Kiema JBK, Siriba DN, Ndunda R, Mutua J, Musyoka SM, Langat B. "Microwave Path Survey Using Differential GPS." Survey Review. 2011;43(323):451-461.
Kielty CM, Sherratt MJ, Shuttleworth AC. "Elastic fibres." Journal of Cell Science. 2002;115:2817-2828. AbstractWebsite

Elastic fibres are essential extracellular matrix macromolecules comprising an elastin core surrounded by a mantle of fibrillin-rich microfibrils. They endow connective tissues such as blood vessels, lungs and skin with the critical properties of elasticity and resilience. The biology of elastic fibres is complex because they have multiple components, a tightly regulated developmental deposition, a multi-step hierarchical assembly and unique biomechanical functions. However, their molecular complexity is at last being unravelled by progress in identifying interactions between component molecules, ultrastructural analyses and studies of informative mouse models.

Kidula NA, Kamau R, Ojwang SB, Mwathe EG. "A survey of the knowledge, attitude and practice of induced abortion among nurses in Kisii district, Kenya.". 1992. Abstract

A cross-sectional study was carried out in Kisii District in the western part of Kenya between April 1 and April 28, 1991, with the objectives of ascertaining the attitude of nurses towards induced abortion, patients, and their involvement in abortion. Data were collected using a structured, self-administered questionnaire. All nurses present at the various institutions were recruited. A total of 218 nurses were recruited into the study. 75-83% were married, female nurses younger than 40, and therefore in the reproductive age group. 134 (61.5%) nurses were Protestant and 51% worked in the government district hospital. The nurses displayed a deficient knowledge of all aspects of induced abortion. Among clinically safe methods only intraamniotic saline instillation and dilation and curettage were mentioned by 4% and 11%, respectively. This deficiency in knowledge may be explained by the fact that most nurses work in the government hospitals, where induced abortion is not a routine procedure. Only 26-28% of the nurses thought it was safe to induce abortion at 1 and 2 months of gestation. 31-43% either did not know or were uncertain. Abortion is illegal in Kenya except when the life of the mother is in danger. Most nurses seemed to favor the law. A previous study in Nairobi revealed that only 38% of the nurses favored abortion on demand under a liberalized abortion law. 24 (11%) of nurses admitted to have induced abortion before. Their knowledge of induced abortion needs to be improved in order to prevent an increase in mortality and morbidity associated with improperly performed abortions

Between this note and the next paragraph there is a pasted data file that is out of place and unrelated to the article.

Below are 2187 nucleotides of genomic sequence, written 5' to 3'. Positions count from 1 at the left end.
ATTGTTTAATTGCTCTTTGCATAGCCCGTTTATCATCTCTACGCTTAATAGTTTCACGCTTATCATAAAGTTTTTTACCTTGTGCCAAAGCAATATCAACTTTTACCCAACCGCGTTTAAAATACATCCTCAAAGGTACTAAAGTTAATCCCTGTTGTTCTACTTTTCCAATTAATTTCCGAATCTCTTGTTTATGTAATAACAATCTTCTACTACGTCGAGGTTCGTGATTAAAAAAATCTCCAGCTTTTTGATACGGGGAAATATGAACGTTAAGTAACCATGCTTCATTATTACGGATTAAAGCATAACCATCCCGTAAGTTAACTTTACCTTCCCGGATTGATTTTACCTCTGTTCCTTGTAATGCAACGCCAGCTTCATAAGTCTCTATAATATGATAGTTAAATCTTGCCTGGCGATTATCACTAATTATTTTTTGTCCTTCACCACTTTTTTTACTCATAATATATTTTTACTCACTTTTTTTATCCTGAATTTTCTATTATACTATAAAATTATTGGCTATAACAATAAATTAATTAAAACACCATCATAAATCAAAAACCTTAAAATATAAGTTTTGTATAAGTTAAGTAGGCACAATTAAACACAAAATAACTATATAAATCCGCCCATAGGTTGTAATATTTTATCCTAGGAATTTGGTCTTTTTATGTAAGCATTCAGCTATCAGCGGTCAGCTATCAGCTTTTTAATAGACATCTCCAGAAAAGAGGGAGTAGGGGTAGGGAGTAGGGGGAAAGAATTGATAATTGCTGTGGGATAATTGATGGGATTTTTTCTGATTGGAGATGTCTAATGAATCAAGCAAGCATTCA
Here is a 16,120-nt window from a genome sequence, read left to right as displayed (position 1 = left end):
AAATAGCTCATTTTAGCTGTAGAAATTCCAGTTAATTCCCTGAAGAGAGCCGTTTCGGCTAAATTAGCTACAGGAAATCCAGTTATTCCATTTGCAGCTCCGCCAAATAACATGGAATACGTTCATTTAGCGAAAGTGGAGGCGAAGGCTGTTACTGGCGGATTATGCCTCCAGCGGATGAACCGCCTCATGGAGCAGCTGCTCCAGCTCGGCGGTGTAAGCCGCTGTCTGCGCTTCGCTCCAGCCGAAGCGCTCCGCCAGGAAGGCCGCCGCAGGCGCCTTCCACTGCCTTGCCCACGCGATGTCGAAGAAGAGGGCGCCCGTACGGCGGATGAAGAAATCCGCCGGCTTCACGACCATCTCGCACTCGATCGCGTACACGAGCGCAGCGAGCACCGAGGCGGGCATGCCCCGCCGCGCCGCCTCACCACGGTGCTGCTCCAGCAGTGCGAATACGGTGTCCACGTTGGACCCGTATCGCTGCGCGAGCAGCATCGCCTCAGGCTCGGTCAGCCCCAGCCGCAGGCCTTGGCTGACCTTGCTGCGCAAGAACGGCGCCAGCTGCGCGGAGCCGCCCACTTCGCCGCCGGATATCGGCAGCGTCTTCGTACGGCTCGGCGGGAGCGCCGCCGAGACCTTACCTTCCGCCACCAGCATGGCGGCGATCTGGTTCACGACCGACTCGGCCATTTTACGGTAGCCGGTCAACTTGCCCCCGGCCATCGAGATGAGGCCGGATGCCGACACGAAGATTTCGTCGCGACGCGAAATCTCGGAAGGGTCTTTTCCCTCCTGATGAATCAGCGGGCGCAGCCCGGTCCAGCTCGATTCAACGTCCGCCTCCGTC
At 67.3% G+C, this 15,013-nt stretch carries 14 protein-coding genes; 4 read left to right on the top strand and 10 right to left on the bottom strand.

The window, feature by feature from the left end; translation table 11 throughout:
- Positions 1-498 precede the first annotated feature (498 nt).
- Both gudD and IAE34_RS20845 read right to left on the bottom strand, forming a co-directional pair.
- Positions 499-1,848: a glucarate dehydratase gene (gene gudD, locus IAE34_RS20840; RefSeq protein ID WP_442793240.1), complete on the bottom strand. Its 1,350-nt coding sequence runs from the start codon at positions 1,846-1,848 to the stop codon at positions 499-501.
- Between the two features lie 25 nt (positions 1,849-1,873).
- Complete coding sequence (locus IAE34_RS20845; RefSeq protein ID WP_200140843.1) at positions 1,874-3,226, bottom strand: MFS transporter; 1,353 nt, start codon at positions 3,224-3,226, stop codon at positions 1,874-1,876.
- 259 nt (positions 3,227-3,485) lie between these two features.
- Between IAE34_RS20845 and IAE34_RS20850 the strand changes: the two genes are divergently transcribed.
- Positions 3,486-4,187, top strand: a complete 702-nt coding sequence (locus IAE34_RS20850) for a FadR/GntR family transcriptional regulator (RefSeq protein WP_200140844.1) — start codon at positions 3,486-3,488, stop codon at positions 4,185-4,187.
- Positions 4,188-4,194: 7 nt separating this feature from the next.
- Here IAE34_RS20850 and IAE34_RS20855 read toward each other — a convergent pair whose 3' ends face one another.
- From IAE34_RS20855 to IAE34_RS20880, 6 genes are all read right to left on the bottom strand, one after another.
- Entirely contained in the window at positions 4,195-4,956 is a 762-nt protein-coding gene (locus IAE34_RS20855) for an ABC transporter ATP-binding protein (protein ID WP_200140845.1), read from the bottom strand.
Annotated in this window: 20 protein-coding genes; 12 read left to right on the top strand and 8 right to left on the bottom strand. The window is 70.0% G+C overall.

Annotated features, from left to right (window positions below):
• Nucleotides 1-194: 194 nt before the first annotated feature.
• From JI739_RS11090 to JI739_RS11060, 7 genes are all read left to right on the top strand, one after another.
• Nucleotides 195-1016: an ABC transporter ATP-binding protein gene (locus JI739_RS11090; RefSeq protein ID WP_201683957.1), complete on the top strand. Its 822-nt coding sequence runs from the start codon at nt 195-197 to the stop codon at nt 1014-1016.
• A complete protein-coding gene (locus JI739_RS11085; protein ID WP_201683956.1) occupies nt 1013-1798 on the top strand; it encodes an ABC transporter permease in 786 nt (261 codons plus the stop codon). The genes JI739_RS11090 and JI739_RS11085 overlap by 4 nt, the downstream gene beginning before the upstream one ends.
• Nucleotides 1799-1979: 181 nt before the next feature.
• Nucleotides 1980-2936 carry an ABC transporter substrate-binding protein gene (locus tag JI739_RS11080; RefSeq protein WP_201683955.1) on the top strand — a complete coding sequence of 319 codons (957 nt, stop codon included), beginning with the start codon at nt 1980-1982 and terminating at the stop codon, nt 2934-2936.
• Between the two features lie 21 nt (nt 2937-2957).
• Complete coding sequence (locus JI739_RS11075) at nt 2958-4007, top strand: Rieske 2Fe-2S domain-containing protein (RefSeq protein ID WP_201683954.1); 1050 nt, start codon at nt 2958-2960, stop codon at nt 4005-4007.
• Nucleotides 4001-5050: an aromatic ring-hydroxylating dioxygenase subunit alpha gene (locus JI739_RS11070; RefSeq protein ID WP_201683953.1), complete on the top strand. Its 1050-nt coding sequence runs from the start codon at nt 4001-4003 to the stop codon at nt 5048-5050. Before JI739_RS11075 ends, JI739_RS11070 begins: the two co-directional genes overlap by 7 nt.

Kidula NA, Kamau R, Ojwang SB, Mwathe EG. "A survey of the knowledge, attitude and practice of induced abortion among nurses in Kisii district, Kenya.". 1992. Abstract